In her children’s book, It’s OK to be Different, Sharon Purtill endeavors to teach her young audience an important lesson that all children – and adults – need to learn: that although people may differ in the things they like, the way they live, and the way they look, everyone deserves to be treated with the same respect and kindness.
I think Purtill’s book has a great message and one that is especially important in a modern world that is connected globally like never before. By teaching children to be accepting of themselves and of others, Purtill challenges the need to fit into a stereotypical idea of “normal” while emphasizing that everyone is different in one way or another. The use of rhyming, simple examples, and colorful illustrations makes the book flow well and makes it one that is easy to read and is likely to appeal to Purtill’s young audience.
Although Purtill’s message is solid, I think she could jump to the issues that are likely to really matter, like differences in appearance, speech, or abilities/disabilities, earlier in the book. With that being said, the book has a great message for children, is easy and fun to read, and has delightful illustrations to capture the eyes and minds of its audience.
Pages: 30 | ISBN: 0973410442
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Nala is nervous. In fact, she’s more than a little nervous. When she is asked to read in front of her elementary classroom, she feels a stirring from within. As her teacher explains that she has butterflies in her stomach, Nala begins to picture a literal tangle of butterflies she must have swallowed by accident, and her misunderstanding continues to blossom before she can arrive at home and be set straight by her mother. Honeycake: Help, I Swallowed a Butterfly, by Medea Kalantar, is a precious account of one little girl’s misunderstanding of the idiom, “butterflies in your stomach.”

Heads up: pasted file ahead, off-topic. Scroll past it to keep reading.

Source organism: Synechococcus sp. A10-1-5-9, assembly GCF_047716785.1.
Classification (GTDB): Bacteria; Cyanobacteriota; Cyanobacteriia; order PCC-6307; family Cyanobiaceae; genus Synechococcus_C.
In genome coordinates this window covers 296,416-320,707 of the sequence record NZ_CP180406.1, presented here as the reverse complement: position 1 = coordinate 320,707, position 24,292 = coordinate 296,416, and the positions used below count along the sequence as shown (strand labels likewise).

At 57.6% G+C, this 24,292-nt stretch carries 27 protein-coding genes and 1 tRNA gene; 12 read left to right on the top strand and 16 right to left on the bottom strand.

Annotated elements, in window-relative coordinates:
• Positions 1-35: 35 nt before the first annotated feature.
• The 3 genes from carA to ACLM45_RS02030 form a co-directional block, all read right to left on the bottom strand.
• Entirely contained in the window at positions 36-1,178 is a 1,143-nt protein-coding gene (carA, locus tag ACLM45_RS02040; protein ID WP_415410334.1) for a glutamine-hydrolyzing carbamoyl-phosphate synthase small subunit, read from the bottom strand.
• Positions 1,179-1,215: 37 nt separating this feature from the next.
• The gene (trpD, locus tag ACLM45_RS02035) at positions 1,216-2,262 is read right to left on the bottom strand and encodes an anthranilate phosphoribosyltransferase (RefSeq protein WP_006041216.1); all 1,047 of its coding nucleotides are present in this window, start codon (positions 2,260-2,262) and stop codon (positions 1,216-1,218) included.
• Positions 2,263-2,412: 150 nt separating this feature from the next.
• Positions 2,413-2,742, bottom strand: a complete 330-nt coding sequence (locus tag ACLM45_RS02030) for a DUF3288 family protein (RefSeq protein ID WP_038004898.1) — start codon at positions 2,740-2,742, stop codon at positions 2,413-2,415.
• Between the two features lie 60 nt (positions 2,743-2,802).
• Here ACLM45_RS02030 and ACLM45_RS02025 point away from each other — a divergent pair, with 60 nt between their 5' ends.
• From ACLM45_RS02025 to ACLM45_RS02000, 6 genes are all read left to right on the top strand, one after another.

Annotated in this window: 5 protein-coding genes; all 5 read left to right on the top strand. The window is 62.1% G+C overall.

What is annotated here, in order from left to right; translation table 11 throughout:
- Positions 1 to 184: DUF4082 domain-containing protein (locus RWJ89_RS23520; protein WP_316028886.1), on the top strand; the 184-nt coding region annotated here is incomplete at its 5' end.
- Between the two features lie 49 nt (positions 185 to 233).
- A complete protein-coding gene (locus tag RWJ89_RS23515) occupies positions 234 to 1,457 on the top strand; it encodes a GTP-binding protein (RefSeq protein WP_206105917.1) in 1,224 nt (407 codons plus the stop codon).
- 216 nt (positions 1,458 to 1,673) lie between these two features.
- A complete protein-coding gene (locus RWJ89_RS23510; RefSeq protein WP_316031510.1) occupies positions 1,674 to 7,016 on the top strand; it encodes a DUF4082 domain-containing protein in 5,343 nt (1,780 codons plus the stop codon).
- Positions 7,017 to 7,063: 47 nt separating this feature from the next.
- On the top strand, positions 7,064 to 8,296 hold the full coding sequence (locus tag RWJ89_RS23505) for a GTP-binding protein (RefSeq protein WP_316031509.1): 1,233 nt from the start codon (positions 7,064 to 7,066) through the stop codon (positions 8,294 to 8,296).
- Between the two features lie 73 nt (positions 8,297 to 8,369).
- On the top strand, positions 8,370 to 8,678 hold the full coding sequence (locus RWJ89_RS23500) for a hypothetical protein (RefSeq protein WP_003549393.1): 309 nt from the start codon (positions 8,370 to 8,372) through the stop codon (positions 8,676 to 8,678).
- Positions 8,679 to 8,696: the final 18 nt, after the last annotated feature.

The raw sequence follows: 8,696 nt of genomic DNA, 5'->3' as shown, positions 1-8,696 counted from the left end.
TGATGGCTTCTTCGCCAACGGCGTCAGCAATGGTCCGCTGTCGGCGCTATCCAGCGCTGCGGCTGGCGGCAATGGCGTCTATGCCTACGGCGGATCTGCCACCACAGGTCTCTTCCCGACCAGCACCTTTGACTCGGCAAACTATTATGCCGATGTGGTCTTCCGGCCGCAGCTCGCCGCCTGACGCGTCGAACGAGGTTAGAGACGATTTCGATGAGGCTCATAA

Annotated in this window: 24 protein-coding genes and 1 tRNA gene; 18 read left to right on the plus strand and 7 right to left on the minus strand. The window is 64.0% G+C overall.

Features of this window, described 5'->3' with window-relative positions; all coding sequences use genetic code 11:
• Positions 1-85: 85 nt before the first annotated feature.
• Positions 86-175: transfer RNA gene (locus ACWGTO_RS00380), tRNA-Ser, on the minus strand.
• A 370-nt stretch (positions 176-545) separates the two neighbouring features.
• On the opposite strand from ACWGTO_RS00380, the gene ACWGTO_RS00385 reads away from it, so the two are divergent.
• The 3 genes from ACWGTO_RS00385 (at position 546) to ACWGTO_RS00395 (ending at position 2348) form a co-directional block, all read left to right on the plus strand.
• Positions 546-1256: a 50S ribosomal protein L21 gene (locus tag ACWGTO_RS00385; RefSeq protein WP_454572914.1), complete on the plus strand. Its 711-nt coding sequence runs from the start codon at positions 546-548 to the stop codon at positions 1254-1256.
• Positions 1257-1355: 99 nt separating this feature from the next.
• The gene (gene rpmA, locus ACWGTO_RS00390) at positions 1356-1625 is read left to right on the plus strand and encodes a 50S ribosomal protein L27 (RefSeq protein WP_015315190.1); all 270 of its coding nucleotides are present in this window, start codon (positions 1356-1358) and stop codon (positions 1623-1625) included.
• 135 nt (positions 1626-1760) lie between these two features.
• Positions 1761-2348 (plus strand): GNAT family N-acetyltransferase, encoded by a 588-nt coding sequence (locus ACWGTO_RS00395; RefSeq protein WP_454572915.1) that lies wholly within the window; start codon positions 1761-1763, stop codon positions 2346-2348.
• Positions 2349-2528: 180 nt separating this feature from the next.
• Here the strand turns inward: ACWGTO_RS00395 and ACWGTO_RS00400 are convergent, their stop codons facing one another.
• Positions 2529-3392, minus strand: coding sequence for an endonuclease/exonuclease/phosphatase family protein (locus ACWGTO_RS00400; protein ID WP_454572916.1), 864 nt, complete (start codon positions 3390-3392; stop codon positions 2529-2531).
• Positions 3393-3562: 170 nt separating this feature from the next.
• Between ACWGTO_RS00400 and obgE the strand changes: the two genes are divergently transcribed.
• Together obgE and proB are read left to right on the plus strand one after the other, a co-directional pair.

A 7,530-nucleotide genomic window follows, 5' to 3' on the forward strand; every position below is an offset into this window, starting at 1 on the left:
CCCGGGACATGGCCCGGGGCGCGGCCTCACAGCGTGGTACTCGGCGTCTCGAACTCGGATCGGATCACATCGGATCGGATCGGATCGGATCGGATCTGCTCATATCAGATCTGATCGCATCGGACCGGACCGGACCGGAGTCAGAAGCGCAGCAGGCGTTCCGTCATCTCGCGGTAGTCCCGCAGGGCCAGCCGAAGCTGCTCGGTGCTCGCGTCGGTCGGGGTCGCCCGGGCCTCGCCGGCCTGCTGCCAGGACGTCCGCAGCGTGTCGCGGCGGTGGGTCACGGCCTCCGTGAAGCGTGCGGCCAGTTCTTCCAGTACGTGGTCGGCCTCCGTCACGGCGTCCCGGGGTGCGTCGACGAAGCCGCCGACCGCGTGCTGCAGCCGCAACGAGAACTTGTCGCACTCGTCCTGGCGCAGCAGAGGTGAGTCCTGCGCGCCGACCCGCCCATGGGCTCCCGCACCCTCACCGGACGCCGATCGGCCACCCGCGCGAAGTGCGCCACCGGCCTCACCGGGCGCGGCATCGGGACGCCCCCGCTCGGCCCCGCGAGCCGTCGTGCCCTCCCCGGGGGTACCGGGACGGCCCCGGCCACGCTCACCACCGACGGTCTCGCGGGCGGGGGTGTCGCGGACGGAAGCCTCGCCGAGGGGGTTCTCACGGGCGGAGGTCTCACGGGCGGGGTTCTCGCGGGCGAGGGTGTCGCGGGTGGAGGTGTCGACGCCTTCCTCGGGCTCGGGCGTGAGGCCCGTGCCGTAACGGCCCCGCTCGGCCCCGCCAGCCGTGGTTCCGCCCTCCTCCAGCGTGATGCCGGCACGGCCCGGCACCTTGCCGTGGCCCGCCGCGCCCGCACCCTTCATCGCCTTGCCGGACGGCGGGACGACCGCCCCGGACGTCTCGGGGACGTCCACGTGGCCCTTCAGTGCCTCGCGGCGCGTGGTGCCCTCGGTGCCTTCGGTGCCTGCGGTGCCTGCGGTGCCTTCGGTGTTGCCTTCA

From beginning to end, Kalantar takes young readers on a journey to understanding the ways this simple phrase can be literally defined and how it relates to nervousness and apprehension. Through young Nala’s conversation with her mother, readers hear the explanation of the idiom and are given breathing techniques for reducing nervousness as Nala’s mother helps her plan for the next time she is faced with anxiety. As an elementary teacher, I can see Honeycake: Help, I Swallowed a Butterfly being used a couple different ways. Figurative language is a huge part of our third grade curriculum, and this is the perfect piece of literature to use in introducing it to students. In addition, I can see Honeycake: Help, I Swallowed a Butterfly as an important tool in an elementary guidance program. The techniques for calming oneself are more than helpful for young students as they face the stresses of everyday life.
Medea Kalantar has succeeded in providing young readers with yet another touching story revolving around Nala and her loving family. The educational value of each of Kalantar’s Honeycake books is unrivaled. Kalantar carefully crafts her stories to touch readers of all walks of life and always includes valuable life lessons for both children and adults.